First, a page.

The theme for this rustic bridal shower was antiques and ivory, incorporating lots of vintage pieces like typewriters and hat boxes with ivory letters, flowers and a stunning white cake. Bride Ali’s bridesmaids went above and beyond with their DIY decorations—her bridesmaid Nicole created all of the calligraphy chalkboard signs for the party, including a welcome board and a sign on the succulent favor table. My favorite special touch is the white roses Ali’s fiancé sent her, each with a tag on it sharing one thing he loves about Ali! Avonne Photography was there to capture this stunning rustic bridal shower.
A travel bridal shower is one of my favorite themes—it was even the theme of one of my showers. It’s a unique way to celebrate an interest of the couple, and can supply lots of great gift ideas, from honeymoon essentials to travel accessories to experience gifts like concert tickets or a weekend getaway. Start with your tagline…you’ll find three great themes below: Traveling from Miss to Mrs, Adventure Awaits and You’re My Greatest Adventure. Highlight important places for the couple, like where each was born, where they had their first date, where they took their first trip together and other important destinations in their story. Of course, globes and suitcases are obvious decor essentials. We especially love this idea of putting the cake inside a vintage suitcase—the effect is so chic. Check out more ideas for a travel bridal shower below, or on our Travel Bridal Shower Pinterest board.
Traveling From Miss to Mrs chalkboard sign, globe table decor, Adventure Awaits dessert display, bon voyage paper lanterns, map print cake, You’re My Greatest Adventure photo wall, succulent party favors in vintage suitcases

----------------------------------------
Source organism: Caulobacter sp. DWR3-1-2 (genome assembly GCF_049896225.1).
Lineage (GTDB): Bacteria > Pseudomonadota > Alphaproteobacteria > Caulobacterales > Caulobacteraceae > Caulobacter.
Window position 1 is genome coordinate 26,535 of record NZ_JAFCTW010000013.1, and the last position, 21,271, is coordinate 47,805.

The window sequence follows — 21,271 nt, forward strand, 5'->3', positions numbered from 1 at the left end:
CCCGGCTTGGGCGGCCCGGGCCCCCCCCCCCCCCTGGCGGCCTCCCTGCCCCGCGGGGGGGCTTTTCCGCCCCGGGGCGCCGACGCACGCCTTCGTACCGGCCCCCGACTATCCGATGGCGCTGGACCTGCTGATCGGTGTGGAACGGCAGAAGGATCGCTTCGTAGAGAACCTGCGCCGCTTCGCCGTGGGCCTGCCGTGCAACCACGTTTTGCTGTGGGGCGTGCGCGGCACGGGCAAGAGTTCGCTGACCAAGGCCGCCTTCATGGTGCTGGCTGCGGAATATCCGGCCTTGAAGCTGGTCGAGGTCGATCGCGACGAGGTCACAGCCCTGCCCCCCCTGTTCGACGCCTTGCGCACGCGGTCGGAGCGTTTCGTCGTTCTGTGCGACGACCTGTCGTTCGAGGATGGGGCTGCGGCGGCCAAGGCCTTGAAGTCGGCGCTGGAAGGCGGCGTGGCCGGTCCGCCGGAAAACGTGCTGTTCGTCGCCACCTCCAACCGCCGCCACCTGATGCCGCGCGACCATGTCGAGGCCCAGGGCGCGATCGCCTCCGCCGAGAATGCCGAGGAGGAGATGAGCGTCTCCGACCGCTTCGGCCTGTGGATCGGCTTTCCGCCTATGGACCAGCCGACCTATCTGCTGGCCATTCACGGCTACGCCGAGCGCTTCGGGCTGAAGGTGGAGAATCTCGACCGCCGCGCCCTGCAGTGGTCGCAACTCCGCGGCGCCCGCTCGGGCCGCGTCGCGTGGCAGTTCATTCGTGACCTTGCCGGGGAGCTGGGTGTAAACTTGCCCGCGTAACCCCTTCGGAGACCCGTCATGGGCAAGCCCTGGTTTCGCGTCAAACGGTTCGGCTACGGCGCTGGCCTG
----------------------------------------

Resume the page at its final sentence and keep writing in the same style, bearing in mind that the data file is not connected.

Bride Colleen’s bridesmaids threw her a gorgeous nautical bridal shower at the Pine Beach Yacht Club. The shower included so many personal touches, from a hand-drawn cocktail sign (created by one of Colleen’s bridesmaids in a nod to her previous California address) to gorgeous florals from another bridesmaid’s family flower shop. The airy space on the Tom’s River in New Jersey was decorated with chic gold-lettered banners and each table toasted with a bottle of rosé featuring a custom bridal shower wine label. And we are fully stealing this gift idea for the football-loving bride: a jersey with her new last name on the back! Kelly of Kelly Sea Images captured this modern and bright event.
Photography: Kelly Sea Images | Venue: Pine Beach Yacht Club | Banners and table signs: Bannerize | Floral Design: John’s Riverside Florist | Wine Labels: Label With Love | Welcome sign: Unlimited Studio
This personalized tote comes in black, pink, blue and gold, and you can even customize the lettering style. I love the rope handle detail, and how spacious they are. You could definitely fit a lot in this bag! $24.95 each.
You can honestly never have too many cosmetic bags. They are just so handy! In addition to cosmetics, I store jewelry, pens, and even tampons in mine when I’m traveling. I love the gold details on this personalized cosmetics bag, $21.50 each.
Guys, I’m kind of obsessed with these personalized sleep masks from Sleepy Cottage. This version says “SHHHH, Sleeping Off Tilley’s Bachelorette,” which you can obviously personalize with the bride’s name and the color of your choice ($22 each). But they have so many other adorable options! Can I suggest the Wake Me For Mimosas version ($15 each)?
Perfect for a bachelorette party favor or to stuff in a beach wedding welcome bag: flamingo and swan drink floats, set of 2 for $12.99!
This sweet botanical travel set ($29) has so much going for it. The bag itself if adorable, with a tropical fern print, and it comes stuffed with a soap and lip balm of your choice, lavender detox salts, and a skin rescue balm.
These personalized champagne flutes are perfect for mimosas as you’re getting ready with your bridal party! $16.95 each.